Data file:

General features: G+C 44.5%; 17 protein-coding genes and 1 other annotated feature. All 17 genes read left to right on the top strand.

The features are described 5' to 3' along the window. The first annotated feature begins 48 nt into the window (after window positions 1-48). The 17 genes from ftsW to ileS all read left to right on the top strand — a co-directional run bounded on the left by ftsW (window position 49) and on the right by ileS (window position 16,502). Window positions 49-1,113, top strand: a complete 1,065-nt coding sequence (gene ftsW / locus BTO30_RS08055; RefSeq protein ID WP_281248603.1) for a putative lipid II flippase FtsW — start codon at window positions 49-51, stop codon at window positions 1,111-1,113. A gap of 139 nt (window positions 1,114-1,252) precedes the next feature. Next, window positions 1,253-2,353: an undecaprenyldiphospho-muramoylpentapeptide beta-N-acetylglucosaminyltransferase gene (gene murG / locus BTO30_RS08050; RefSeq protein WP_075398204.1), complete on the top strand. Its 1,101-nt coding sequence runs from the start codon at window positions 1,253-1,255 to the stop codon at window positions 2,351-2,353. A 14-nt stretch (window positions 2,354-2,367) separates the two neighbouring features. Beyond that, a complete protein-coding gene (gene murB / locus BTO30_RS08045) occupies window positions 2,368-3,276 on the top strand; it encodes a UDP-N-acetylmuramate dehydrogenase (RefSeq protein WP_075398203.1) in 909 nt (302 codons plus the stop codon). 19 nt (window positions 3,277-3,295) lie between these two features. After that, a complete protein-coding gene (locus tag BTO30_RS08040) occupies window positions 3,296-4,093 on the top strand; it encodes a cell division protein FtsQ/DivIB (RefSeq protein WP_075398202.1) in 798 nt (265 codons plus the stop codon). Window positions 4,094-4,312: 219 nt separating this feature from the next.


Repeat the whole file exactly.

General features: G+C 44.5%; 17 protein-coding genes and 1 other annotated feature. All 17 genes read left to right on the top strand.

The features are described 5' to 3' along the window. The first annotated feature begins 48 nt into the window (after window positions 1-48). The 17 genes from ftsW to ileS all read left to right on the top strand — a co-directional run bounded on the left by ftsW (window position 49) and on the right by ileS (window position 16,502). Window positions 49-1,113, top strand: a complete 1,065-nt coding sequence (gene ftsW / locus BTO30_RS08055; RefSeq protein ID WP_281248603.1) for a putative lipid II flippase FtsW — start codon at window positions 49-51, stop codon at window positions 1,111-1,113. A gap of 139 nt (window positions 1,114-1,252) precedes the next feature. Next, window positions 1,253-2,353: an undecaprenyldiphospho-muramoylpentapeptide beta-N-acetylglucosaminyltransferase gene (gene murG / locus BTO30_RS08050; RefSeq protein WP_075398204.1), complete on the top strand. Its 1,101-nt coding sequence runs from the start codon at window positions 1,253-1,255 to the stop codon at window positions 2,351-2,353. A 14-nt stretch (window positions 2,354-2,367) separates the two neighbouring features. Beyond that, a complete protein-coding gene (gene murB / locus BTO30_RS08045) occupies window positions 2,368-3,276 on the top strand; it encodes a UDP-N-acetylmuramate dehydrogenase (RefSeq protein WP_075398203.1) in 909 nt (302 codons plus the stop codon). 19 nt (window positions 3,277-3,295) lie between these two features. After that, a complete protein-coding gene (locus tag BTO30_RS08040) occupies window positions 3,296-4,093 on the top strand; it encodes a cell division protein FtsQ/DivIB (RefSeq protein WP_075398202.1) in 798 nt (265 codons plus the stop codon). Window positions 4,094-4,312: 219 nt separating this feature from the next.